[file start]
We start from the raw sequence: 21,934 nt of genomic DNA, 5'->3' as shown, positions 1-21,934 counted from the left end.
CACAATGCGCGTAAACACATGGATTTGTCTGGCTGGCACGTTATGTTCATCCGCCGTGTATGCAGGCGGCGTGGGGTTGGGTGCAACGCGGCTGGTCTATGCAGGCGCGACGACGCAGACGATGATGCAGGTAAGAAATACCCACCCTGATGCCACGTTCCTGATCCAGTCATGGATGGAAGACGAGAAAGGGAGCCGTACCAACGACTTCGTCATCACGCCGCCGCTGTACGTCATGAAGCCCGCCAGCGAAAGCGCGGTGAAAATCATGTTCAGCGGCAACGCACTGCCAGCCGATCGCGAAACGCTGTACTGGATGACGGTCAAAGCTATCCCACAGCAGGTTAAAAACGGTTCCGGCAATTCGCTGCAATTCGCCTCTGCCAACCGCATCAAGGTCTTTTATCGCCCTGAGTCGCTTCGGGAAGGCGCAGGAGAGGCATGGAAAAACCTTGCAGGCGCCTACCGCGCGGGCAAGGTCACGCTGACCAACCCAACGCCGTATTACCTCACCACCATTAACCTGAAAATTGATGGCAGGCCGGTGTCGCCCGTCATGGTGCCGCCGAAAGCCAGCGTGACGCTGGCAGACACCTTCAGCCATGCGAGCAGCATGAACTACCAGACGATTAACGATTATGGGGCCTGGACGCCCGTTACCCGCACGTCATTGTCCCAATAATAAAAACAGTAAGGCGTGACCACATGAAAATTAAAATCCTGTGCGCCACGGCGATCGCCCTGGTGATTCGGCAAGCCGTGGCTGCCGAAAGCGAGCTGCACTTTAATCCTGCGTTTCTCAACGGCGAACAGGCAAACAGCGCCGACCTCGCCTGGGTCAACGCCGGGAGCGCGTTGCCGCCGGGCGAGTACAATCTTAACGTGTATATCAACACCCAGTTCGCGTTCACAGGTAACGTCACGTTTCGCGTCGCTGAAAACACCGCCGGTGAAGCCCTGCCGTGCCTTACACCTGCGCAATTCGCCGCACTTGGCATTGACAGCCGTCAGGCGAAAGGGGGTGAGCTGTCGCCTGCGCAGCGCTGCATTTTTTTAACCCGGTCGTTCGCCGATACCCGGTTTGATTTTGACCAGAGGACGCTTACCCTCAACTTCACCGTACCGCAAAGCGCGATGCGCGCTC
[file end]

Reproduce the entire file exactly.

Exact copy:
We start from the raw sequence: 21,934 nt of genomic DNA, 5'->3' as shown, positions 1-21,934 counted from the left end.
CACAATGCGCGTAAACACATGGATTTGTCTGGCTGGCACGTTATGTTCATCCGCCGTGTATGCAGGCGGCGTGGGGTTGGGTGCAACGCGGCTGGTCTATGCAGGCGCGACGACGCAGACGATGATGCAGGTAAGAAATACCCACCCTGATGCCACGTTCCTGATCCAGTCATGGATGGAAGACGAGAAAGGGAGCCGTACCAACGACTTCGTCATCACGCCGCCGCTGTACGTCATGAAGCCCGCCAGCGAAAGCGCGGTGAAAATCATGTTCAGCGGCAACGCACTGCCAGCCGATCGCGAAACGCTGTACTGGATGACGGTCAAAGCTATCCCACAGCAGGTTAAAAACGGTTCCGGCAATTCGCTGCAATTCGCCTCTGCCAACCGCATCAAGGTCTTTTATCGCCCTGAGTCGCTTCGGGAAGGCGCAGGAGAGGCATGGAAAAACCTTGCAGGCGCCTACCGCGCGGGCAAGGTCACGCTGACCAACCCAACGCCGTATTACCTCACCACCATTAACCTGAAAATTGATGGCAGGCCGGTGTCGCCCGTCATGGTGCCGCCGAAAGCCAGCGTGACGCTGGCAGACACCTTCAGCCATGCGAGCAGCATGAACTACCAGACGATTAACGATTATGGGGCCTGGACGCCCGTTACCCGCACGTCATTGTCCCAATAATAAAAACAGTAAGGCGTGACCACATGAAAATTAAAATCCTGTGCGCCACGGCGATCGCCCTGGTGATTCGGCAAGCCGTGGCTGCCGAAAGCGAGCTGCACTTTAATCCTGCGTTTCTCAACGGCGAACAGGCAAACAGCGCCGACCTCGCCTGGGTCAACGCCGGGAGCGCGTTGCCGCCGGGCGAGTACAATCTTAACGTGTATATCAACACCCAGTTCGCGTTCACAGGTAACGTCACGTTTCGCGTCGCTGAAAACACCGCCGGTGAAGCCCTGCCGTGCCTTACACCTGCGCAATTCGCCGCACTTGGCATTGACAGCCGTCAGGCGAAAGGGGGTGAGCTGTCGCCTGCGCAGCGCTGCATTTTTTTAACCCGGTCGTTCGCCGATACCCGGTTTGATTTTGACCAGAGGACGCTTACCCTCAACTTCACCGTACCGCAAAGCGCGATGCGCGCTC